Introduction [Audio & Print]

Updated: May 22

This is not another article about intelligent technologies eliminating Jobs …

Policy will impact your child’s ability to succeed...

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There is a good chance that you have read, listened to, or viewed a piece about how digital driven business models will eliminate some jobs and create a demand for other jobs. Unfortunately, this narrow perspective held by many policy makers is hindering the readiness of youth for the innovation economy. What a nation’s schools teach and how they perceive learning will impact a child’s ability to succeed, as well as a nation's ability to compete globally. Spoiler alert .. the solution is not as simple as training more engineers, raising the number of creative designers and producing more data analysts.


The answer is to understand how workforce roles will change. We must uncover the core skills required to be successful in evolving roles across the economy and how to build and grow these skills from elementary school up to the workforce as lifelong learning. We should not fall into the trap of viewing this new dynamic from the perspective of individual professions. An increase in our dependence on technologies does not directly correlate to a need to produce more engineers with the existing skill set of past engineers.


I am looking forward to sharing my research into this topic, and how Kids Hack Labs is adapting to be a catalyst in preparing youth for the Innovation Economy. This will be a three part series, as well as a place to share publications by innovative thought leaders in the worlds of technology, economy and the future.


Move over knowledge workers …

Introduction


“We still talk about a knowledge economy, but the reality is that the world is moving beyond it. What we have now is an innovation economy. Knowledge has been commoditized. There is no longer a competitive advantage in simply knowing more than other people, because Google knows everything. What the world cares about is not how much you know, but what you can do with it.”

Tony Wagner, Senior Research Fellow, Learning Policy Institute.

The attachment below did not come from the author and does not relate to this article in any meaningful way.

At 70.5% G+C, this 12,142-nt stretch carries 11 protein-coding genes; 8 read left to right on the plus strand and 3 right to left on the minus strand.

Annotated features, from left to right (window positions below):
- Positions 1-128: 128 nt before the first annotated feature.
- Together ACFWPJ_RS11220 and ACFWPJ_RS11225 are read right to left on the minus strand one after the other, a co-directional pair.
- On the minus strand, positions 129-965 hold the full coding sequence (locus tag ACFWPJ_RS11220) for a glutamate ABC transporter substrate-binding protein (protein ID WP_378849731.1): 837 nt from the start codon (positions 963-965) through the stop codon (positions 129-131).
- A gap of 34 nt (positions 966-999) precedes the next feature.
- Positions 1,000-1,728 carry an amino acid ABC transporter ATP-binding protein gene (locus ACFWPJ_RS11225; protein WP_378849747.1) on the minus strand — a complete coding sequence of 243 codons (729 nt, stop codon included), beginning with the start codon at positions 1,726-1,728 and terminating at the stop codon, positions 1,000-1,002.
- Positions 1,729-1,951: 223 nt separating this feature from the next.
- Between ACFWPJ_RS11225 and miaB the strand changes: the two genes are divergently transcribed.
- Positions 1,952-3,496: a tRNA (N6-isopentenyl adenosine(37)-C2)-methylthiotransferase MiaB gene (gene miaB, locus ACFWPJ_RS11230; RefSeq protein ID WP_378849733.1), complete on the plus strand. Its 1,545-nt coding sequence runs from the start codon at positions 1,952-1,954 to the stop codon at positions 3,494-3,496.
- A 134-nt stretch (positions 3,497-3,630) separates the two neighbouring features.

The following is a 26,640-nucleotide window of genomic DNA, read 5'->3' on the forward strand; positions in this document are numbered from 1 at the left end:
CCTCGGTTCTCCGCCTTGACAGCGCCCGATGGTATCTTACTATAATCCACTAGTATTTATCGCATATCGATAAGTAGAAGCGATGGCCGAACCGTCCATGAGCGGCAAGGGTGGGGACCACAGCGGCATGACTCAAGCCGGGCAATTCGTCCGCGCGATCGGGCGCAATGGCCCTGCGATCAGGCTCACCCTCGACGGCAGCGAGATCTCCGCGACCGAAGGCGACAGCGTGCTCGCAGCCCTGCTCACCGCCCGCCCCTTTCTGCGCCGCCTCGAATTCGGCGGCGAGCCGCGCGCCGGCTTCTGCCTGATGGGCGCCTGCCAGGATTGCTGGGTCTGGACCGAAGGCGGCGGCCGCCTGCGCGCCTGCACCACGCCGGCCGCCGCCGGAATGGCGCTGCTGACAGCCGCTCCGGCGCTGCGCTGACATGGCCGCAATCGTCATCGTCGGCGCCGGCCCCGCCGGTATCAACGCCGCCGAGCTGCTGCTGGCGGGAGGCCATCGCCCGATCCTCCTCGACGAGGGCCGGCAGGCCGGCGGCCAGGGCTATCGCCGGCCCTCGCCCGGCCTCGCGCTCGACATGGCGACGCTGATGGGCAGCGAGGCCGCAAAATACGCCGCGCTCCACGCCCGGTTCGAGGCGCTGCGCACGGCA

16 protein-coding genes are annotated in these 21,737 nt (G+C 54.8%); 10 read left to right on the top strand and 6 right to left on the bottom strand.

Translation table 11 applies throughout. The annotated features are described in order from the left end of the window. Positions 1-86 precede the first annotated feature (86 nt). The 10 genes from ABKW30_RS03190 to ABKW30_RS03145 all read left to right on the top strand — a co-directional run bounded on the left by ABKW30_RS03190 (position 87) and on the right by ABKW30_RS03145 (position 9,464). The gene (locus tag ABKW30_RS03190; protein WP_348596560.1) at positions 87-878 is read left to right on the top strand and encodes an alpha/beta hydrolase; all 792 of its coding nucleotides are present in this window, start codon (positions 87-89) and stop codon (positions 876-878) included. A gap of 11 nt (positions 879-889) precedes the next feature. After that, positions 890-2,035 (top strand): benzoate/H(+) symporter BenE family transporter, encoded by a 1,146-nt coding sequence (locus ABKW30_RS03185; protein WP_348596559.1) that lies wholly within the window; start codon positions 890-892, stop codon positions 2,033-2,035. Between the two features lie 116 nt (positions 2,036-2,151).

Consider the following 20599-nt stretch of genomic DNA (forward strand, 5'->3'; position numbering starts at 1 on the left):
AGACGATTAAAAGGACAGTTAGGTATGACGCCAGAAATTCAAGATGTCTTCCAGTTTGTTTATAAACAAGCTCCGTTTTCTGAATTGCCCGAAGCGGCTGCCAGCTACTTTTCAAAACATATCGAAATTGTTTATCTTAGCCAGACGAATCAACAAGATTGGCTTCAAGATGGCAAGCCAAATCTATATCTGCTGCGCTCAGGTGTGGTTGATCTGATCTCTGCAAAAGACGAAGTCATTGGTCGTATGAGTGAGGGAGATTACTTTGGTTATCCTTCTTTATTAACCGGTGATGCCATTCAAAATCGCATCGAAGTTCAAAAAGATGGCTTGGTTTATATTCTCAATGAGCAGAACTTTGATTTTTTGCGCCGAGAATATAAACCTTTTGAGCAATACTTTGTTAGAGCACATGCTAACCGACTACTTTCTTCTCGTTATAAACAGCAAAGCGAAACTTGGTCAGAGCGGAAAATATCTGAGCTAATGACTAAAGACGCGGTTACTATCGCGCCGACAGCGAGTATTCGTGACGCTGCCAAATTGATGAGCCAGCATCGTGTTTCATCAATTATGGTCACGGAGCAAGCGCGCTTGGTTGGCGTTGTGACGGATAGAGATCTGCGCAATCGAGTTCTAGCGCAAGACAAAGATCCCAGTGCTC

There are a variety of terms being used to describe the approaching economic shift and how to describe what will be the predominant role classification of those participating in the new economy. The labels may vary but there is building consensus on:


  • the driving forces that will shape the new economy

  • the core skills required to thrive in the new economy

  • how to teach, prepare and continually empower people entering the new economy


I am not an expert on the stages of the economy but I don’t believe they are stagnant labels on a timeline. The economy is ever-evolving and impactful changes often go unnoticed until they hit a breaking point. We need to understand yesterday, today and tomorrow. The transition to the new economy has started. If your child is in grade 8, they will retire in 2062, a radically different world than today’s. We need to prepare youth for their initiation into the workforce as well as establish the foundation for lifelong learning. These tactics are essential as the economy evolves during their academic journey and their time in the workforce.

For this blog post and future blog posts I will refer to the new economy at the innovation economy and those participating in the innovation economy as learning workers. From all the labels I have read, these labels resonate the most for me and I expect they will for you as you read this, and future posts. The labels also provide context for the changes already underway in the role of workers over the last decade as they transition to the learning worker from the knowledge worker.


A workers knowledge has become less valued...

Before proceeding to part of 1 of this series (The driving forces that will shape the Innovation Economy), discussing the driving forces shaping the innovation economy, keep this example in mind: In a study by Accenture, the role of the maintenance engineer in the maintenance of technical equipment has noticeably changed between 2008 and 2017. The role did not become redundant but the expectations and skills required evolved. Those in their role in 2008, calibrated equipment multiple times a week. The core skill was their knowledge of the machine. In 2017 because of innovation, automation and simplification of maintenance, those in this role now calibrate equipment twice a month with a majority of their time now spent collaborating with colleagues around optimization, planning and implementing complex equipment. Their knowledge has become less valued, and in turn, their ability to dialogue, be creative and execute on their knowledge has increased in value.


I hope you enjoy reading Part 1: The driving forces that will shape the Innovation Economy


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